[The entire island was essentially] a closed military zone, out of bounds for both Yugoslav civilians from the mainland, and foreigners. Many areas were prohibited even to the island’s residents. Preparing for war with Vis as the front-line, the Yugoslav navy burrowed and excavated for decades, turning the island into a maze of caves, underground tunnels, bunkers and submarine hideouts.
What do Meryl Streep, Josip Broz Tito, and atomic bombs have in common? Besides carefully crafted public images and explosive personalities, all three have ties to the picturesque Croatian island of Vis: Streep spent this past summer on the island filming Mamma Mia! round two, Yuoslavia's Tito turned the entire island into a military base from 1940 to 1991, and fears of nuclear fall-out prompted the construction of the island's bomb shelter. Take that, Kevin Bacon.
While staying in Split last month, I decided to travel on a whim to the remote island of Vis. Not the brightest idea I've had lately considering the little amount of planning I did for the trip, but overall an incredible experience. (Smart tourists plan trips to Vis in the summer season, when they can't swing a stick in the charming, cafe-filled old town without hitting someone offering tours to the military sites or stunning blue and green caves.)
I arrived in Vis thinking I could just rent a bicycle or scooter on the small island and do my own "military tour" before heading back on the next day's ferry. I learned fairly quickly that it'd be impossible for me to adequately explore Vis on my own in an afternoon and enjoy myself in the meantime, thanks to the island's rough terrain, complicated history only locals seem to understand, and sheer abundance of things to see, many of which are hidden or not on tourist maps. I walked through the narrow, empty streets, loving the old limestone buildings but not the lack of tourist amenities in the off-season (my lunch and dinner consisted of an apple and stale crackers from the grocery store, and a few stray almonds I found in the bottom of my bag). After ducking into a bar to get a wifi signal so I could Skype a tour company, a good excuse for a beer, I found someone that would take me on a private tour of Vis for $60. At first I was reluctant to sign up for such an expensive tour, the bane of solo traveling in the off-season, but I had already spent $60 on the ferry and accommodations, so why not spend another $60 to make the trip truly worthwhile? I handed over my credit card, jumped into a Land Rover, and was on my way to exploring Vis.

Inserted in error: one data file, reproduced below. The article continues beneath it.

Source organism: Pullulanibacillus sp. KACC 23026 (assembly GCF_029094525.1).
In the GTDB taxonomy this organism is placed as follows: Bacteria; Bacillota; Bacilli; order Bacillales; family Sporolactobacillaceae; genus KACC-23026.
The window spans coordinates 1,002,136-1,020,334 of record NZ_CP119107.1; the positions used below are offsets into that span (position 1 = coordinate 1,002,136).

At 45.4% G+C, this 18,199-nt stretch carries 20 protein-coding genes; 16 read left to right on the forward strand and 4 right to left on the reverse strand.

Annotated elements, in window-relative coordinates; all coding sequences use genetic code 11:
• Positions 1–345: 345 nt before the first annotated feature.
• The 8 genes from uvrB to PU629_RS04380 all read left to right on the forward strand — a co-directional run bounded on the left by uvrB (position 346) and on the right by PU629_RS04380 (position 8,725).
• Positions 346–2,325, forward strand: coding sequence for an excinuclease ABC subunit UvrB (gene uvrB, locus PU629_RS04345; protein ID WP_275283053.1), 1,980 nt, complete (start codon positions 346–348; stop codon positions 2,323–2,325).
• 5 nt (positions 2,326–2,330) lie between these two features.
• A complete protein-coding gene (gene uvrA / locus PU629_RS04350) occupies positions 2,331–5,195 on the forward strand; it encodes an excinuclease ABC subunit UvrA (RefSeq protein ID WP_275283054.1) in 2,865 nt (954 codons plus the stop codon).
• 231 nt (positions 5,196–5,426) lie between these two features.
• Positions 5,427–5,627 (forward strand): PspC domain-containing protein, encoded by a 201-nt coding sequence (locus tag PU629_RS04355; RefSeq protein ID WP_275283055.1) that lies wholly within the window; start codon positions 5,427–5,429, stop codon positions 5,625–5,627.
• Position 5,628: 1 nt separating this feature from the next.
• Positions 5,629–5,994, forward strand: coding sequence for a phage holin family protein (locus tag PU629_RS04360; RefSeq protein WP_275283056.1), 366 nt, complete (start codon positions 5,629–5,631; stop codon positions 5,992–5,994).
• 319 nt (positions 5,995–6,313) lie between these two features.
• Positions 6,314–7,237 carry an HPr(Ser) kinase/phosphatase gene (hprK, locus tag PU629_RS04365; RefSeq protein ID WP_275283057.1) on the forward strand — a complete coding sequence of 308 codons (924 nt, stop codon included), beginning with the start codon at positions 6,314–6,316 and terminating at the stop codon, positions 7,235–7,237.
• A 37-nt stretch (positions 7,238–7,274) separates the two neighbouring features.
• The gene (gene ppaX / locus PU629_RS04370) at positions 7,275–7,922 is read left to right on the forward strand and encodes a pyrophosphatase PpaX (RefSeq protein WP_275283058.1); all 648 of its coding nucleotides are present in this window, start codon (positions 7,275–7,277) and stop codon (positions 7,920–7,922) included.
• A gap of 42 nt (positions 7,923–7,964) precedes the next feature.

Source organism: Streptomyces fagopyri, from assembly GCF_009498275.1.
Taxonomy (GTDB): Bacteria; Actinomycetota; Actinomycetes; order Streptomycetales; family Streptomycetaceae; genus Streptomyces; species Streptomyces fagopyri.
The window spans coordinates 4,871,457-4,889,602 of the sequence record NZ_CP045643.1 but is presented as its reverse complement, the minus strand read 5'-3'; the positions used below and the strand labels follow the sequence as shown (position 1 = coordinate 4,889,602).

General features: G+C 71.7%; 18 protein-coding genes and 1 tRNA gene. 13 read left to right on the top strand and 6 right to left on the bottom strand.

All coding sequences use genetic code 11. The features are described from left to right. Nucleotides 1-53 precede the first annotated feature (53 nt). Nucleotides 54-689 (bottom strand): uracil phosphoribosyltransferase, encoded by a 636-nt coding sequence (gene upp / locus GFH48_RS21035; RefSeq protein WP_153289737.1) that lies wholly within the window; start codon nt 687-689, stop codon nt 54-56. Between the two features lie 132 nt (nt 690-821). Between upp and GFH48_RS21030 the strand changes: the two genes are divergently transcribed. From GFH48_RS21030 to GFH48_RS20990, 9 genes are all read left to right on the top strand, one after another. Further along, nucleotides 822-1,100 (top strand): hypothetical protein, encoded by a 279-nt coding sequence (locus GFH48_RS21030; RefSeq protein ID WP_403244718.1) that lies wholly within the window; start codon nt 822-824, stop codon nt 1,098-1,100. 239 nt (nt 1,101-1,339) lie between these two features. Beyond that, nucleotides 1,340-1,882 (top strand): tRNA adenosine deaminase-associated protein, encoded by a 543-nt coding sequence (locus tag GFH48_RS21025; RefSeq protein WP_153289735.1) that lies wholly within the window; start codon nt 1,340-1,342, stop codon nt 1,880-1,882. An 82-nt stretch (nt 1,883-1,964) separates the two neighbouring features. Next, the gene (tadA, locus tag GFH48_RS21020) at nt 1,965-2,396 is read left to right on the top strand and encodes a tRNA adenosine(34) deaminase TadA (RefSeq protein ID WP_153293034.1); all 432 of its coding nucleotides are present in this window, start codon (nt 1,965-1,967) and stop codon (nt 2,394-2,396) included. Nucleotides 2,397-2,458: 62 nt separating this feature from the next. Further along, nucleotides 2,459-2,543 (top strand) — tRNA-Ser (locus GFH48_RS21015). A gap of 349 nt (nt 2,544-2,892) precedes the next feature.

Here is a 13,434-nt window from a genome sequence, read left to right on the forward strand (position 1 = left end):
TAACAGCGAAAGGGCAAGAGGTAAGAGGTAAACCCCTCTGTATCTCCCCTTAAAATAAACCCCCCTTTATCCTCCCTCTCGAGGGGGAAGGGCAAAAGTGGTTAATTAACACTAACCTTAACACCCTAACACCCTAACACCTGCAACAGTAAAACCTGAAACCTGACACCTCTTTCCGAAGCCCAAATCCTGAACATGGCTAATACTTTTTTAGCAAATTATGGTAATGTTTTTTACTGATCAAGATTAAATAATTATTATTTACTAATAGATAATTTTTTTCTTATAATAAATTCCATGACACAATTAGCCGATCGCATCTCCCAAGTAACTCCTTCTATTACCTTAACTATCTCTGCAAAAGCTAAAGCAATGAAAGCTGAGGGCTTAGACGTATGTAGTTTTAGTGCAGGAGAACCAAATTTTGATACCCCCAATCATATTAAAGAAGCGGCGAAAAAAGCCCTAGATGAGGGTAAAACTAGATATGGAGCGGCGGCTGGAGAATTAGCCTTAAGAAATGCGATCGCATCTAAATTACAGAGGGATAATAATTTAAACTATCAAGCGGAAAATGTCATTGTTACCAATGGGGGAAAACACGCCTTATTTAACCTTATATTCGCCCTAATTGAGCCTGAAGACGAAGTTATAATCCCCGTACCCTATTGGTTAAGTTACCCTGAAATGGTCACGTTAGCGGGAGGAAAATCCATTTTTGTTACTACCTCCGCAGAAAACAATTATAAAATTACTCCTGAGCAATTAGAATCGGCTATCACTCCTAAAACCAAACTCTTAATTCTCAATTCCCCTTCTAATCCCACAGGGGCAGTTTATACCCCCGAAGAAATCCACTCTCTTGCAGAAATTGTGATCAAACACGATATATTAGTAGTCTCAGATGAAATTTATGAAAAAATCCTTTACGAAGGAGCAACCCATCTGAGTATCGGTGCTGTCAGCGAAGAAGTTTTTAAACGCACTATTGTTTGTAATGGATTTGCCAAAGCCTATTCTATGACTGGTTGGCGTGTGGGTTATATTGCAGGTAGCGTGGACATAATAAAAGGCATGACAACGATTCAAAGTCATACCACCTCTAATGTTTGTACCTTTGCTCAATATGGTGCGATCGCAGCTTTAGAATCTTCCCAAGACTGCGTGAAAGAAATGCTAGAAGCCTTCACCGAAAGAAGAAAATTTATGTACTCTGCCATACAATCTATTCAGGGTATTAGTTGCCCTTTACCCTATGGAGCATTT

My tour guide, a fascinating and knowledgeable local whose name I forget, was a wealth of information about Vis and the places we were visiting. As we rushed through the sites and watched rain and darkness set in, he explained to me the many layers of the island's military history, from the 200-year old Fort George to the atomic age to Tito's Yugoslav People’s Army. He told me about why the caves and coves of Vis island were so strategically important to protecting the nation from enemies, especially the Germans. Tito made Vis one of Yugoslavia's main naval bases, meaning the government invested a ton of money and resources into the island. Many of the large infrastructure projects were never used, or used so rarely that such significant investments were deemed extravagant and superfluous. Today, what remains of Vis' military past is impossible to ignore and well worth a closer look.
Mamma mia, indeed.
Here is a bit more on the island, courtesy conte-adriatic.com:
The island of Vis is placed among the favorite destinations on the entire Mediterranean. It is probably strategically the most important island in Adriatic Sea. With crystal-clear waters and winding roads, the island of Vis appears as a perfect Adriatic vacation.